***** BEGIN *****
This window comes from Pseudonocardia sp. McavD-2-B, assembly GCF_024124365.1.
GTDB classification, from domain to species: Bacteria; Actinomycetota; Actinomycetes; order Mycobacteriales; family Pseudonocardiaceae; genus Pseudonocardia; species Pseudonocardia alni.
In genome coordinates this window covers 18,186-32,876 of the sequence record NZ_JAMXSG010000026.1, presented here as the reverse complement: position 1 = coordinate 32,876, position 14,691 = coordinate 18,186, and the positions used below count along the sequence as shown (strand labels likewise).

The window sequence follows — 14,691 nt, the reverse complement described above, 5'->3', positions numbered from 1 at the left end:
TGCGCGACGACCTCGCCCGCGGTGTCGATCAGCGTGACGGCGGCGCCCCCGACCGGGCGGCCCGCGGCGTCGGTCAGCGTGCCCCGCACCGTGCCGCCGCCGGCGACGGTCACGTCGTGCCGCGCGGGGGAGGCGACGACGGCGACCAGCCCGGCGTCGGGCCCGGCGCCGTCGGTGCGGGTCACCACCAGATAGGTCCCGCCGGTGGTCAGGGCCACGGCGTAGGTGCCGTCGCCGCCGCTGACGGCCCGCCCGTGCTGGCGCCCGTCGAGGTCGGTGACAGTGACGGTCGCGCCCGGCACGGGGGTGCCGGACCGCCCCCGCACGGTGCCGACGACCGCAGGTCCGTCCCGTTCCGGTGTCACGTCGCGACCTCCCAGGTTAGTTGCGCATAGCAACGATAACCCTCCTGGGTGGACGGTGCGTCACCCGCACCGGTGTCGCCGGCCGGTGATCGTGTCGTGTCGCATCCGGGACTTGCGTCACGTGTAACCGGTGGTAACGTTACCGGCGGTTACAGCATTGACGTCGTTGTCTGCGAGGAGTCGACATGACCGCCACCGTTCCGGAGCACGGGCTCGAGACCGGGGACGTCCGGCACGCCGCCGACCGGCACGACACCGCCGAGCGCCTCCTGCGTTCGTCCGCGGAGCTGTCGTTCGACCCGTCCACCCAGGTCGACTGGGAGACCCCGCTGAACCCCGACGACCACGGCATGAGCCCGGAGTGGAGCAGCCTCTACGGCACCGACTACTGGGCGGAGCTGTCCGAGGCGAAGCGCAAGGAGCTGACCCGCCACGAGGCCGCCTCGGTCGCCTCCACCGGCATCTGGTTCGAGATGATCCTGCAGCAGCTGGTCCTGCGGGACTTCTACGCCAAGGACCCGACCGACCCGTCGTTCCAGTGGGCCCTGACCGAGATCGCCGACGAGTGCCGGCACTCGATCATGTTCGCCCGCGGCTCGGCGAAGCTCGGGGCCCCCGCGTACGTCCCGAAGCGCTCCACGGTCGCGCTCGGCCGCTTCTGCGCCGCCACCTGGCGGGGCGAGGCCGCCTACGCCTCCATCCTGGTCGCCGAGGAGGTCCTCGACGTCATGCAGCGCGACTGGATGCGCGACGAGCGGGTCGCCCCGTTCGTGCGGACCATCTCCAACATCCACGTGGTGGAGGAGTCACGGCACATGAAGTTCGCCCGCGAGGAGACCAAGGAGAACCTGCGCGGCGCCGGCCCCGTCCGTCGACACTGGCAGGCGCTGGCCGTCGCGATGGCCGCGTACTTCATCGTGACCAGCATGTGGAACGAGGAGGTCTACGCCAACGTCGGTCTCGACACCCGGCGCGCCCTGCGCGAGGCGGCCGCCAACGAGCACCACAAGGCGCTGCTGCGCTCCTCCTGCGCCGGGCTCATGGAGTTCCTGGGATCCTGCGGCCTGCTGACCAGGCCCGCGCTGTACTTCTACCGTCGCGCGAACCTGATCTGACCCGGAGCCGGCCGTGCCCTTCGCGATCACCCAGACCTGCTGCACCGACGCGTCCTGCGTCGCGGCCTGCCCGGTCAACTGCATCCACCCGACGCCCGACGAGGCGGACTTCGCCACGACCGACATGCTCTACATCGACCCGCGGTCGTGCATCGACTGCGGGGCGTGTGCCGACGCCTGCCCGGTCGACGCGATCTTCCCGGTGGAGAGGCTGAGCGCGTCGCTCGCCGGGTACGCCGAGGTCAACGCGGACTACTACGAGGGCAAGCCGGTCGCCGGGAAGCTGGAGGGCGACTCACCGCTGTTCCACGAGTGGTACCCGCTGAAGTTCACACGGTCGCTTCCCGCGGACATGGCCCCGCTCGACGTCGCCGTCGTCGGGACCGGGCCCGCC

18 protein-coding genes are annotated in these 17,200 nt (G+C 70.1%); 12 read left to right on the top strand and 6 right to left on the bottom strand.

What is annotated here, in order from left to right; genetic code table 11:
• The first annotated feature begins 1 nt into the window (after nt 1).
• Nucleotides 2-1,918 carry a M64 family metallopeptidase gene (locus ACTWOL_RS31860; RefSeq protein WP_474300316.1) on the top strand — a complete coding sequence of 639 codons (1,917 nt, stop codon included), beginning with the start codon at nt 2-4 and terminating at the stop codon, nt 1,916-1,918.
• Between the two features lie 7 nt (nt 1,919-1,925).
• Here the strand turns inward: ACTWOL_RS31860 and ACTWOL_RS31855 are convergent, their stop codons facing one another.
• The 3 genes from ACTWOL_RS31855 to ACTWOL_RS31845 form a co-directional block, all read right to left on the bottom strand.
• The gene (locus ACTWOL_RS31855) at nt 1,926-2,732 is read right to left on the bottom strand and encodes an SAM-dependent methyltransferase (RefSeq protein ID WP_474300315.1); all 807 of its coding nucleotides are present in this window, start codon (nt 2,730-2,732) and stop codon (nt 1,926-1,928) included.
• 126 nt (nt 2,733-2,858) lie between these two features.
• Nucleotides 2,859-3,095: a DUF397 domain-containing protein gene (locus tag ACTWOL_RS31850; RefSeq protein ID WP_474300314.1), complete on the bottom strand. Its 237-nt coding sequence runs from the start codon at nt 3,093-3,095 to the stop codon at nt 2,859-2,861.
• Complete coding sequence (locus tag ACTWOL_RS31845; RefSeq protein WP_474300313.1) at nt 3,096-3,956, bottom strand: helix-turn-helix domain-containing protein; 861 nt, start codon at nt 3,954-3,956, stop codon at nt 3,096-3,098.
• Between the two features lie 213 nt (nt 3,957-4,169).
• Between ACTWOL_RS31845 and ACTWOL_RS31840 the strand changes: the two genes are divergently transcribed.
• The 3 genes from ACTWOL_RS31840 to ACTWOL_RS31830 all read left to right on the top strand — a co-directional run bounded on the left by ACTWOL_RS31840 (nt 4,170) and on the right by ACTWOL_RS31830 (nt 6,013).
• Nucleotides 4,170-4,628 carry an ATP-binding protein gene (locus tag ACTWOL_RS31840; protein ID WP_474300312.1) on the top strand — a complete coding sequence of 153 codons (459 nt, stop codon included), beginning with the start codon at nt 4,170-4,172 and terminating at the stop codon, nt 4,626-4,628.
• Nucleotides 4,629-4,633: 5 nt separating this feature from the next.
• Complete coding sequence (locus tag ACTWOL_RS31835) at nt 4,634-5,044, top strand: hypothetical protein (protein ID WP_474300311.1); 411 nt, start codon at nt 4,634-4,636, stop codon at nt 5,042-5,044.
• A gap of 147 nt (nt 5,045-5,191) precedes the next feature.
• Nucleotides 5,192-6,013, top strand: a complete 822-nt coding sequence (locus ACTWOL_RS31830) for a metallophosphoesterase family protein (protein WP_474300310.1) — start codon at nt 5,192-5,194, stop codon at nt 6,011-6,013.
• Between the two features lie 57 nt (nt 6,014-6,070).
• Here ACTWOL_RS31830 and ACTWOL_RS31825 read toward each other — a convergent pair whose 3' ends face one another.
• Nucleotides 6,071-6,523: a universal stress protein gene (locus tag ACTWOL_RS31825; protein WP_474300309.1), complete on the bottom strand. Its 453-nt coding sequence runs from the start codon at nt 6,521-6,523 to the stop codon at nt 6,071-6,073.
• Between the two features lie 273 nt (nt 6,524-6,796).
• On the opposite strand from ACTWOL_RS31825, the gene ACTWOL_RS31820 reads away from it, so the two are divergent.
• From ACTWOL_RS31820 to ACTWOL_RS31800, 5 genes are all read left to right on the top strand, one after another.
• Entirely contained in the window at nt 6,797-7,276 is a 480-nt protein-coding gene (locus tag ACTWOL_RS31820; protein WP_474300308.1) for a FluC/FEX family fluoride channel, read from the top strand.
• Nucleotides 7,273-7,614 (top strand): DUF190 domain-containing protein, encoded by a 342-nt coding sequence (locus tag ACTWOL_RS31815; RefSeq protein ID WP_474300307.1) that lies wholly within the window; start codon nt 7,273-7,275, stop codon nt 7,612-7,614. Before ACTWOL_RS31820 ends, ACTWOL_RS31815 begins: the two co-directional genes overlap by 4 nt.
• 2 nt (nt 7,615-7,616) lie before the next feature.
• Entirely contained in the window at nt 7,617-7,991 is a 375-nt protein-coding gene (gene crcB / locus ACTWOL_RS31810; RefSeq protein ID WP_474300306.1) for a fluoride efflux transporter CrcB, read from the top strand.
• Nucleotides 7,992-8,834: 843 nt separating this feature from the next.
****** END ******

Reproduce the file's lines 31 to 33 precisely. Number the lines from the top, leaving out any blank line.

• Entirely contained in the window at nt 6,797-7,276 is a 480-nt protein-coding gene (locus tag ACTWOL_RS31820; protein WP_474300308.1) for a FluC/FEX family fluoride channel, read from the top strand.
• Nucleotides 7,273-7,614 (top strand): DUF190 domain-containing protein, encoded by a 342-nt coding sequence (locus tag ACTWOL_RS31815; RefSeq protein ID WP_474300307.1) that lies wholly within the window; start codon nt 7,273-7,275, stop codon nt 7,612-7,614. Before ACTWOL_RS31820 ends, ACTWOL_RS31815 begins: the two co-directional genes overlap by 4 nt.
• 2 nt (nt 7,615-7,616) lie before the next feature.